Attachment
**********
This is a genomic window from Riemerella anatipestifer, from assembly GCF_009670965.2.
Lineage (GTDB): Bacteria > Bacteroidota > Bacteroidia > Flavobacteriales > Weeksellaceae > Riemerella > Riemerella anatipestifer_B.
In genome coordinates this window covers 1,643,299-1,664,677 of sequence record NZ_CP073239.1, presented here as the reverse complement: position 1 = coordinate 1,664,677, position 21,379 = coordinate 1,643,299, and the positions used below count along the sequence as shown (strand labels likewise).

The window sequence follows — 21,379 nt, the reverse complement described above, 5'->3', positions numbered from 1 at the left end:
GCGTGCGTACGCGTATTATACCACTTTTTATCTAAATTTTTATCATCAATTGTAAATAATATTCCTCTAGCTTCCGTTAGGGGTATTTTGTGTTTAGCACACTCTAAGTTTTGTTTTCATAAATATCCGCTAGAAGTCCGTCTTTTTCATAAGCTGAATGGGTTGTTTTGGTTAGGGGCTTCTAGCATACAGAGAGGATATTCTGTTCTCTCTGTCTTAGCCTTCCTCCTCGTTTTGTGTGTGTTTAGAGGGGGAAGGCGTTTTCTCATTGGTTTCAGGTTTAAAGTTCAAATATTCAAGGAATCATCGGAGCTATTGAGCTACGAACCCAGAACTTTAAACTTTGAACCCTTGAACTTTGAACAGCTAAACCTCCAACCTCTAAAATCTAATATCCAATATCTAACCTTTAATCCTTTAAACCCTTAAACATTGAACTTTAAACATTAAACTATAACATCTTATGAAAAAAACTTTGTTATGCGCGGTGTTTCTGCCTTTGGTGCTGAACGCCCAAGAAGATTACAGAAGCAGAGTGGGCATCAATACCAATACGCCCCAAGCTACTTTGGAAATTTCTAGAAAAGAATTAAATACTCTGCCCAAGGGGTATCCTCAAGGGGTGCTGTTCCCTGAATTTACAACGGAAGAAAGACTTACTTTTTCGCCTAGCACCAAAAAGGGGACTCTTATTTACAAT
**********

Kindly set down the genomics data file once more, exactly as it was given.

This is a genomic window from Riemerella anatipestifer, from assembly GCF_009670965.2.
Lineage (GTDB): Bacteria > Bacteroidota > Bacteroidia > Flavobacteriales > Weeksellaceae > Riemerella > Riemerella anatipestifer_B.
In genome coordinates this window covers 1,643,299-1,664,677 of sequence record NZ_CP073239.1, presented here as the reverse complement: position 1 = coordinate 1,664,677, position 21,379 = coordinate 1,643,299, and the positions used below count along the sequence as shown (strand labels likewise).

The window sequence follows — 21,379 nt, the reverse complement described above, 5'->3', positions numbered from 1 at the left end:
GCGTGCGTACGCGTATTATACCACTTTTTATCTAAATTTTTATCATCAATTGTAAATAATATTCCTCTAGCTTCCGTTAGGGGTATTTTGTGTTTAGCACACTCTAAGTTTTGTTTTCATAAATATCCGCTAGAAGTCCGTCTTTTTCATAAGCTGAATGGGTTGTTTTGGTTAGGGGCTTCTAGCATACAGAGAGGATATTCTGTTCTCTCTGTCTTAGCCTTCCTCCTCGTTTTGTGTGTGTTTAGAGGGGGAAGGCGTTTTCTCATTGGTTTCAGGTTTAAAGTTCAAATATTCAAGGAATCATCGGAGCTATTGAGCTACGAACCCAGAACTTTAAACTTTGAACCCTTGAACTTTGAACAGCTAAACCTCCAACCTCTAAAATCTAATATCCAATATCTAACCTTTAATCCTTTAAACCCTTAAACATTGAACTTTAAACATTAAACTATAACATCTTATGAAAAAAACTTTGTTATGCGCGGTGTTTCTGCCTTTGGTGCTGAACGCCCAAGAAGATTACAGAAGCAGAGTGGGCATCAATACCAATACGCCCCAAGCTACTTTGGAAATTTCTAGAAAAGAATTAAATACTCTGCCCAAGGGGTATCCTCAAGGGGTGCTGTTCCCTGAATTTACAACGGAAGAAAGACTTACTTTTTCGCCTAGCACCAAAAAGGGGACTCTTATTTACAAT